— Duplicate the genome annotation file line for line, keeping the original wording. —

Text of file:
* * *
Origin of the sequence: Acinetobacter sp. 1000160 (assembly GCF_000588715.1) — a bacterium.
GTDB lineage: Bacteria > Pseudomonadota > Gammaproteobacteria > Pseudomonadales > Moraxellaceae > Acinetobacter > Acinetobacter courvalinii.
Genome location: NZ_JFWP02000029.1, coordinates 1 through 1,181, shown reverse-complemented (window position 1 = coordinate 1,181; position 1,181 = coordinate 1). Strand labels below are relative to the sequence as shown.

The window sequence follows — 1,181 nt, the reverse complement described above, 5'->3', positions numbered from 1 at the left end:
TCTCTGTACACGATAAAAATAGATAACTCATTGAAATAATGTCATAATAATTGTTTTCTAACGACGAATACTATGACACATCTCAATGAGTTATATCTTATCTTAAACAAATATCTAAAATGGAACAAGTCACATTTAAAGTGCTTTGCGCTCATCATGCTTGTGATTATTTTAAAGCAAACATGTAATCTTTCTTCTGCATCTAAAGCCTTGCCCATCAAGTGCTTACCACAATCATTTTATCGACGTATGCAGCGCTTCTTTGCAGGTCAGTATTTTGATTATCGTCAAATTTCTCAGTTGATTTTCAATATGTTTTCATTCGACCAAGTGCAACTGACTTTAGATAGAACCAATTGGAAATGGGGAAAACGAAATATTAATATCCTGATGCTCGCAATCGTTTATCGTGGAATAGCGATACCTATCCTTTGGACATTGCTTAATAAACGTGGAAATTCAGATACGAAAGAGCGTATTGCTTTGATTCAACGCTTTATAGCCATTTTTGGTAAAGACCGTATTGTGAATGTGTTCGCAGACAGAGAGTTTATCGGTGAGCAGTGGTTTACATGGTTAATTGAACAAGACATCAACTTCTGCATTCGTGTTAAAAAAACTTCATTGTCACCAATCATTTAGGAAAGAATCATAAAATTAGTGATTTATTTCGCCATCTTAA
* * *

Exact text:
Origin of the sequence: Acinetobacter sp. 1000160 (assembly GCF_000588715.1) — a bacterium.
GTDB lineage: Bacteria > Pseudomonadota > Gammaproteobacteria > Pseudomonadales > Moraxellaceae > Acinetobacter > Acinetobacter courvalinii.
Genome location: NZ_JFWP02000029.1, coordinates 1 through 1,181, shown reverse-complemented (window position 1 = coordinate 1,181; position 1,181 = coordinate 1). Strand labels below are relative to the sequence as shown.

The window sequence follows — 1,181 nt, the reverse complement described above, 5'->3', positions numbered from 1 at the left end:
TCTCTGTACACGATAAAAATAGATAACTCATTGAAATAATGTCATAATAATTGTTTTCTAACGACGAATACTATGACACATCTCAATGAGTTATATCTTATCTTAAACAAATATCTAAAATGGAACAAGTCACATTTAAAGTGCTTTGCGCTCATCATGCTTGTGATTATTTTAAAGCAAACATGTAATCTTTCTTCTGCATCTAAAGCCTTGCCCATCAAGTGCTTACCACAATCATTTTATCGACGTATGCAGCGCTTCTTTGCAGGTCAGTATTTTGATTATCGTCAAATTTCTCAGTTGATTTTCAATATGTTTTCATTCGACCAAGTGCAACTGACTTTAGATAGAACCAATTGGAAATGGGGAAAACGAAATATTAATATCCTGATGCTCGCAATCGTTTATCGTGGAATAGCGATACCTATCCTTTGGACATTGCTTAATAAACGTGGAAATTCAGATACGAAAGAGCGTATTGCTTTGATTCAACGCTTTATAGCCATTTTTGGTAAAGACCGTATTGTGAATGTGTTCGCAGACAGAGAGTTTATCGGTGAGCAGTGGTTTACATGGTTAATTGAACAAGACATCAACTTCTGCATTCGTGTTAAAAAAACTTCATTGTCACCAATCATTTAGGAAAGAATCATAAAATTAGTGATTTATTTCGCCATCTTAA